THE BLOG
07/01/2014 02:19 pm ET | Updated Aug 31, 2014

Pay Up or Lose Out

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Fair compensation and gender salary gaps are much-talked-about topics. For employers, paying employees fairly is a tough topic to handle. How do employers treat employees fairly, while still creating a culture of pay for performance? There are many reasons why an employer may not pay employees in the same role the same amount -- it is rare that two individuals come to a position with the exact same set of qualifications: years of experience, education, relevant industry experience, certifications. Once someone holds a position, many factors including achieving goals, tenure, and continued education can lead to differences in pay. Don't get me wrong: I am not at all advocating for discriminatory pay practices. Instead, any differences in salary among employees in the same role should have legitimate and independently verifiable business reasons (i.e., performance, experience, education, etc.) and must be free from bias based on gender, race, age, religion, or any other protected characteristic. Here are a few ways to help you stay the course on paying employees.

  1. Have a compensation philosophy. Does your company want to lag the market, lead the market or be at market? "Market" is defined as the midpoint of salary range, or the 50th percentile. Have a plan and stick too it. Many times I have seen companies pay their new hires more than what they made in their last job without checking market data or sticking to an established compensation plan. This is not a sustainable philosophy and quickly leads to pay disparity.
  2. Do your research. What are comparable companies in your industry and geography paying for similar roles? These companies are your competitors and if not directly, they are implicitly competing for top talent. You can do a simple search using online salary providers or you can use a more formal survey service that can help you evaluate your jobs in relation to the market. If you cannot compete with the market on salary - what other benefits or perks can you offer your employees to incentivize them to work for you, rather than for the global competitor down the street?
  3. Have salary ranges for each position and stick to them. Paying at market is very typical -- it allows for a competitive salary while maintaining room for growth. Do not be afraid to discuss salary requirements early on in the interview process. I like to ask candidates for their current salary (or what were they making in their last position) AND what they are looking for -- these are two different questions. Someone may be making $200,000, but their range may start at $150,000 depending on the opportunity. Do not assume someone needs to be making more money. I also like to ask if the dollar amount they gave me was just base salary. I have found that sometimes candidates include their potential bonus. When asked how often they realized that bonus, their salary expectation then changes. If the candidate is outside of your salary range, do not be afraid to tell them. It may end the interview early, but it may save you a lot of time throughout the interview process.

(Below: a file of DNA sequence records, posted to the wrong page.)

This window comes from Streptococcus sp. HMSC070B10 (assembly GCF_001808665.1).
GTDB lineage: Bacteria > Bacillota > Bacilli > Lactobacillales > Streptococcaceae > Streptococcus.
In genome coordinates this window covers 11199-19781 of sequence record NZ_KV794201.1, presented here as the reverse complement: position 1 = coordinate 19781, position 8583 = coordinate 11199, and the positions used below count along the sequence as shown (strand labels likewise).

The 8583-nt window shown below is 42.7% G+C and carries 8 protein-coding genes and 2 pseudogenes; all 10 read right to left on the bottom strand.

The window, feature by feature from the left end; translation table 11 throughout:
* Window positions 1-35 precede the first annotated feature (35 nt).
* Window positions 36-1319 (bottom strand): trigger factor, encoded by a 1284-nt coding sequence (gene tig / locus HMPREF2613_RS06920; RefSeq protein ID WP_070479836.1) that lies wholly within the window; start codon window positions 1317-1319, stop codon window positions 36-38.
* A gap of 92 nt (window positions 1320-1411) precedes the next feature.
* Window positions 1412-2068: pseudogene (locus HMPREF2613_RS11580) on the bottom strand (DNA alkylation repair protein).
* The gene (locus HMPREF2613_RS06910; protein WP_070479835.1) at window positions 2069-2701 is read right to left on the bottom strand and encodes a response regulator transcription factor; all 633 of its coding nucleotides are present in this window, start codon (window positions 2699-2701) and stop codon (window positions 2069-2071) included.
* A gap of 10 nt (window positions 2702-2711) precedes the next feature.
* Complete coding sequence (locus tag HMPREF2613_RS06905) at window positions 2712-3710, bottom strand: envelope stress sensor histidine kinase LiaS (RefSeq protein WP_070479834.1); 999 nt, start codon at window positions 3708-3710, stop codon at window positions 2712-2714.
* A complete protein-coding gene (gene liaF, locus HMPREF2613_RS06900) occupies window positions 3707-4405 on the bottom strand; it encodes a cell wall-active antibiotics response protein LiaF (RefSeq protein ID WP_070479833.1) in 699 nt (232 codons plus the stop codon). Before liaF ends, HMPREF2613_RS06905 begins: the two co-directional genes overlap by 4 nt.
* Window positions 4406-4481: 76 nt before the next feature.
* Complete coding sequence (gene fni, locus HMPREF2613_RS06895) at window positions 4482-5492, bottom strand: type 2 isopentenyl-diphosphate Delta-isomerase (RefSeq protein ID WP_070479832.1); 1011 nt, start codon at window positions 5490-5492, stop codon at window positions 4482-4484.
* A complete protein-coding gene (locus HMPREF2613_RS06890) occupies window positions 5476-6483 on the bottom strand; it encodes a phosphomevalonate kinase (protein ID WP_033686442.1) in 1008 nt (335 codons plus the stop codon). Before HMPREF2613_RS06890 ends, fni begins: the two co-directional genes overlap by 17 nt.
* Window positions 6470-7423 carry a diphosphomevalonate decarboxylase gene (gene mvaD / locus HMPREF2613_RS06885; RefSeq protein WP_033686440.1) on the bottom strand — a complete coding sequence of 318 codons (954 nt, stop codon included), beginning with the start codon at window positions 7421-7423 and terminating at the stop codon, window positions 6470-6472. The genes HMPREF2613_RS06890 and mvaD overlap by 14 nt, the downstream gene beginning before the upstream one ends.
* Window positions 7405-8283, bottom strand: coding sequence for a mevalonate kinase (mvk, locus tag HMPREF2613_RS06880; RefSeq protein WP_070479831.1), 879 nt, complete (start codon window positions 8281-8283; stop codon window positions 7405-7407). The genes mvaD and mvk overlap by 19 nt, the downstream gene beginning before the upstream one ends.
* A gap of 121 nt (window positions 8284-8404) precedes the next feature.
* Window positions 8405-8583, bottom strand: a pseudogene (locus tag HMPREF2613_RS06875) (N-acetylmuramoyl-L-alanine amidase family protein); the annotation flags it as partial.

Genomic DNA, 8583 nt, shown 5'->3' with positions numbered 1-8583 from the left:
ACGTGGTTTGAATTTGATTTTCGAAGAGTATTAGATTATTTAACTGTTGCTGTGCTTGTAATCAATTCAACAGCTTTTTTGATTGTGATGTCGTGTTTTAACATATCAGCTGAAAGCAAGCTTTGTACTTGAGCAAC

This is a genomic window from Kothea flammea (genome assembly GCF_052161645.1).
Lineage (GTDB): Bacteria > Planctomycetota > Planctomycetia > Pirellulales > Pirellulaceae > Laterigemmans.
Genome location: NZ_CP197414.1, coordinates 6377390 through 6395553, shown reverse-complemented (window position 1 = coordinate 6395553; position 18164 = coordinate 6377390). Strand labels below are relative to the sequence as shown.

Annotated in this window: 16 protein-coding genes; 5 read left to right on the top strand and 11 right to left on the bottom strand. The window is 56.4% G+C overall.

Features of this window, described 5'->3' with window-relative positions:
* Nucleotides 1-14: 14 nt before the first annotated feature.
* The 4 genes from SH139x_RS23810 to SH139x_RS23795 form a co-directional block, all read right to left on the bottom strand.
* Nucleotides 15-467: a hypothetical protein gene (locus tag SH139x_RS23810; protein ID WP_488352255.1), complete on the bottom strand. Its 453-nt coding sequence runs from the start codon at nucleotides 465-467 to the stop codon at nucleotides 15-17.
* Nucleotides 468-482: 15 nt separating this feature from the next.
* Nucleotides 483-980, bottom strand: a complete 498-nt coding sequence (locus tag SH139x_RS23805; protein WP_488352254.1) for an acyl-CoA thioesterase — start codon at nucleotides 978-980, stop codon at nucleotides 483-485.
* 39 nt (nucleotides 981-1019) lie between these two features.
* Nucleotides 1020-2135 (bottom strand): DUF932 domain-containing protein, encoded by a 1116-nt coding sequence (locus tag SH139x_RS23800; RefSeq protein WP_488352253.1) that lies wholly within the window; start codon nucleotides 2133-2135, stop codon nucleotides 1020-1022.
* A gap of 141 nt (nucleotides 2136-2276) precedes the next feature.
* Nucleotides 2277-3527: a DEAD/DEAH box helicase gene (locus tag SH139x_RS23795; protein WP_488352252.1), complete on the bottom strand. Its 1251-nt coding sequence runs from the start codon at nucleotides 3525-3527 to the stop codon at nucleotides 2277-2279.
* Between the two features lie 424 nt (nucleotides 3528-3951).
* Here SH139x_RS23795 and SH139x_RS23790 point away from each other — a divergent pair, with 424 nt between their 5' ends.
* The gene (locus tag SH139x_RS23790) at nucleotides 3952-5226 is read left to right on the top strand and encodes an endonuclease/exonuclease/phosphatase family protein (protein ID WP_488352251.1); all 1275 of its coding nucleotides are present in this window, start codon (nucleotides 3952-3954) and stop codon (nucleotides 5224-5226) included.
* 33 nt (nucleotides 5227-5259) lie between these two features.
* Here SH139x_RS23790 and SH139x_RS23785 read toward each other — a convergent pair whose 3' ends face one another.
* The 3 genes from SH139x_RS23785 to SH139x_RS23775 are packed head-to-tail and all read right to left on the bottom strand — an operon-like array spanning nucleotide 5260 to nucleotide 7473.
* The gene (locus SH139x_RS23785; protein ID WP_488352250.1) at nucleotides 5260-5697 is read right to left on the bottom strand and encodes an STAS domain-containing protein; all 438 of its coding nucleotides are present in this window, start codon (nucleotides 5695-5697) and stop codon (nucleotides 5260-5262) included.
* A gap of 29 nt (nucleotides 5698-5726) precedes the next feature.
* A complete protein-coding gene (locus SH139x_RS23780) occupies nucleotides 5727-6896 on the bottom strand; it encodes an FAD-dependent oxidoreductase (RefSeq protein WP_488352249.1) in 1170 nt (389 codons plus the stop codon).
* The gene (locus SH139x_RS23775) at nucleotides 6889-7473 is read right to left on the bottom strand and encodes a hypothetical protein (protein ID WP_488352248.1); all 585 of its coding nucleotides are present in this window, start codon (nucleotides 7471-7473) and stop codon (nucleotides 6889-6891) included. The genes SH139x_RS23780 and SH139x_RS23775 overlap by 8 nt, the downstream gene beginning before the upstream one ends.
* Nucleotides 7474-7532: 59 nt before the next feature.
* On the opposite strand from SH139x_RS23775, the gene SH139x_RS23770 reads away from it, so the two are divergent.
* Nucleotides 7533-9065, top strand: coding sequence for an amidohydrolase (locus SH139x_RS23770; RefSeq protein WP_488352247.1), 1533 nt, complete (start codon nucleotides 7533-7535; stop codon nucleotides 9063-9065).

4. Review your current employees' salaries compared to current market. Has the market outpaced your available budget to increase salaries? If someone is within five percent (plus or minus) of the midpoint, then they are considered at market. If someone is over five percent of market -- there may be justifications (stellar performance or long tenure being the most frequent). But if they are less than five percent to market -- is there justification to move them ahead more aggressively come review time (as long as they are performing at or above expectations)?
  5. Compare the wages of new hires to those of current employees. There is nothing more disheartening than hearing your new colleague is making more than you. When an employee (who for the sake of argument is performing at or above goal) finds out that a brand new employee is making more money, it can be very demotivating and could cause them to look elsewhere since the company is inadvertently sending the message that they are not valued as much as the new hire.

These guidelines can help businesses focus on paying equitably. If you plan on paying one employee with like skills and experience more money than another employee, it is best to have documentation as to why they are being paid more. This documentation can be in the form of a resume, reference checks, performance reviews, 360-assessments, customer feedback, performance against goals, training, education, etc. -- all of which can support your business case.